The V.C. Summer power plant in Jenkinsville, South Carolina is the site of two under-construction nuclear reactors. The reactors are owned jointly by South Carolina Electric & Gas parent company, SCANA, and state-owned utility Santee Cooper (55 percent and 45 percent ownership shares respectively).  Each reactor is designed to be 1,100 megawatts (MW) in size for a total of 2,200 MW of overall capacity if complete. SCANA and SCE&G began the project in 2008 with estimated completion dates set at April 2016 for Unit 2 and January 2019 for Unit 3. From very early on in the project, Santee Cooper and SCE&G have been perpetually changing the completion dates and asking for more and more rate hikes to pay for it. Altogether, the reactors are about 37 percent built, nine years into the project.

The project’s continued viability has been in doubt for years, however it came to a head earlier this year when lead contractor Westinghouse filed for bankruptcy. In the aftermath of the announcement, SCANA and Santee Cooper began internal analyses to understand what the future of the project looked like.

Santee Cooper called a last-minute board meeting on Monday at which they revealed their internal analysis and the figures they shared were very eye-opening:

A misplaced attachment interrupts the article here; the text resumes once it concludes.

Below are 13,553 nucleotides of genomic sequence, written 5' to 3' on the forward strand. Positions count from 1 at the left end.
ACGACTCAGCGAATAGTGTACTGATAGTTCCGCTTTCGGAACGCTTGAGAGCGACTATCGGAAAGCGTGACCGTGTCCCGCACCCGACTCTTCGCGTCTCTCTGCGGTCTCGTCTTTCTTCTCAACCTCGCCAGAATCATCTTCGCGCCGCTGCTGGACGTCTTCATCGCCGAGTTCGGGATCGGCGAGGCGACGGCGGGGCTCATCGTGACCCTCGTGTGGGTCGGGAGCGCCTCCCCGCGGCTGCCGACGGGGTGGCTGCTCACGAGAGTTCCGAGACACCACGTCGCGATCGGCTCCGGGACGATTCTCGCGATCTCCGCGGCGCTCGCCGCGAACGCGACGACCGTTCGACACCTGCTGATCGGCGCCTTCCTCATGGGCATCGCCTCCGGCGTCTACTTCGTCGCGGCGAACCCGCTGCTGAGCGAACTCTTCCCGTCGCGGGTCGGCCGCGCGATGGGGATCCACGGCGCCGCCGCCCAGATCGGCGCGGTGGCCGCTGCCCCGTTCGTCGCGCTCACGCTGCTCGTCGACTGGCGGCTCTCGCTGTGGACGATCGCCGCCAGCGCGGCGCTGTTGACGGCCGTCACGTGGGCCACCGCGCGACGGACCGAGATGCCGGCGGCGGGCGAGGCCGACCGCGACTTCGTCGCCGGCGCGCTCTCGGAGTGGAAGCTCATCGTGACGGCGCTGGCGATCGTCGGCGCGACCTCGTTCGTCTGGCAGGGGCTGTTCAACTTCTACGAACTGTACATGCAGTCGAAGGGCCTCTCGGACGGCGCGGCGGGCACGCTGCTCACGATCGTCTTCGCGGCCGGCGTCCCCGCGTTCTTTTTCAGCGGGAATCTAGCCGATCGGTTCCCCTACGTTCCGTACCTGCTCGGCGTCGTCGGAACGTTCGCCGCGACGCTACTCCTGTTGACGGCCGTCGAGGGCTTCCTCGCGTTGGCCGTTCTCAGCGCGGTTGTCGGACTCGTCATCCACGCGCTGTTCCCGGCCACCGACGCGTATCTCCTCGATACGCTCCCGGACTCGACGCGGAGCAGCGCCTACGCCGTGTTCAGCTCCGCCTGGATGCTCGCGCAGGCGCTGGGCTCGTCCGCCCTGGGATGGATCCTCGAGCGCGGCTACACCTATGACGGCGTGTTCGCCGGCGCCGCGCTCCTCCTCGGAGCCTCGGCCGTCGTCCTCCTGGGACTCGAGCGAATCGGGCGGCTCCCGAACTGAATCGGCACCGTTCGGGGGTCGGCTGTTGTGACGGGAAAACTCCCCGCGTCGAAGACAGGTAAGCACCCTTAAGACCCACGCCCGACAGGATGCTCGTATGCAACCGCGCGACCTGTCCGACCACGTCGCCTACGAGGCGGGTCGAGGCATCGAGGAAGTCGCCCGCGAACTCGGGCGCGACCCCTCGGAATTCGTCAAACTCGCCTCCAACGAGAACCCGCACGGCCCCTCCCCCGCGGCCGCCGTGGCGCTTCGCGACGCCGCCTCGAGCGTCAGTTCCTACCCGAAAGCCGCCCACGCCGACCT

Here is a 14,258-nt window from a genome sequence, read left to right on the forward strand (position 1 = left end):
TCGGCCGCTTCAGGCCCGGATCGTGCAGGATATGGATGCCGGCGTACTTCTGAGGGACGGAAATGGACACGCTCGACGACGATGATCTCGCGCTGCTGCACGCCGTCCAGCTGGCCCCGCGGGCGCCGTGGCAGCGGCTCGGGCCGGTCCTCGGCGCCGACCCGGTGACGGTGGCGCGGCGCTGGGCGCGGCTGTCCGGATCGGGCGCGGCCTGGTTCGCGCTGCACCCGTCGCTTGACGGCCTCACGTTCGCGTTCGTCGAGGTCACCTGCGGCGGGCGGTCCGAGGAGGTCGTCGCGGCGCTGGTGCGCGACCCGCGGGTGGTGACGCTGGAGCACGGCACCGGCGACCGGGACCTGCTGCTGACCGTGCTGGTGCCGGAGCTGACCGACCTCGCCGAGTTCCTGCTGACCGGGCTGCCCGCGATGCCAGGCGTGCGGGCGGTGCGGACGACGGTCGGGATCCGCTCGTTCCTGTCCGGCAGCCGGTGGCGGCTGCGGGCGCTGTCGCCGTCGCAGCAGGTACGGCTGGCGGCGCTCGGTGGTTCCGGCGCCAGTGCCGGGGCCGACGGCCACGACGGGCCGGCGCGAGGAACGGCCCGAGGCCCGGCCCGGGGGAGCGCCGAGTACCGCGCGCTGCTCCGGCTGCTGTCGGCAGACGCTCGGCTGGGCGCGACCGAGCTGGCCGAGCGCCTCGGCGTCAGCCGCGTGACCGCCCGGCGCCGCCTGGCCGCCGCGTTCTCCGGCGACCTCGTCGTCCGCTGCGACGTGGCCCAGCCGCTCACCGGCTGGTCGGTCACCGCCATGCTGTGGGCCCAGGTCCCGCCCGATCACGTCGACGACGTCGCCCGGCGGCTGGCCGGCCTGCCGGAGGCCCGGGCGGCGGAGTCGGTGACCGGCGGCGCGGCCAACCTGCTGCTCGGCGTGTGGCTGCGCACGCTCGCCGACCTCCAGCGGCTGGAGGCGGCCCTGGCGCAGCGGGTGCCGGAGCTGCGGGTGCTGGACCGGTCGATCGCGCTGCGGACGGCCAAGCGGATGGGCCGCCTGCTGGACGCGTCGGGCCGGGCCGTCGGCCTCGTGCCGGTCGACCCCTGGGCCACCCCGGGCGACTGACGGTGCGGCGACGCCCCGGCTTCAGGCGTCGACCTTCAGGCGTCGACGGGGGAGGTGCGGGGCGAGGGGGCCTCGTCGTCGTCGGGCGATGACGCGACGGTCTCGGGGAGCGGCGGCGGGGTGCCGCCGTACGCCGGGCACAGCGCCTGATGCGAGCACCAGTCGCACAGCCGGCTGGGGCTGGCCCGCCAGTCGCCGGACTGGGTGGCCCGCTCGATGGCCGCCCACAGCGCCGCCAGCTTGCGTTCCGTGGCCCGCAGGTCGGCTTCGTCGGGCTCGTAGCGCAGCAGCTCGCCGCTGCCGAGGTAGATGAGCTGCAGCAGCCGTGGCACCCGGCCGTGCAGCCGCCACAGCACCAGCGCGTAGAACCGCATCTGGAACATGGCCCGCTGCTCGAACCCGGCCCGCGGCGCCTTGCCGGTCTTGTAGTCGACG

• total project cost they pegged at $25 billion – up from an initial estimated $10 billion at the project outset
  • substantial completion date for the project was estimated to be pushed out to November of 2024 – initially estimated at April 2017, meaning 7.5 years delayed
  • additional rate increases of 41 percent would be required to finish the project

After the presentation, Santee Cooper’s board voted unanimously to abandon both reactors and stop throwing good money after bad.

Read more…

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Federal Licensing Update for FPL’s Proposed Turkey Point Reactors: What You Need to Know

This post was written by Kailie Melchior, High Risk Energy Intern with the Southern Alliance for Clean Energy (SACE) with contributions from SACE’s High Risk Energy Program Director, Sara Barczak.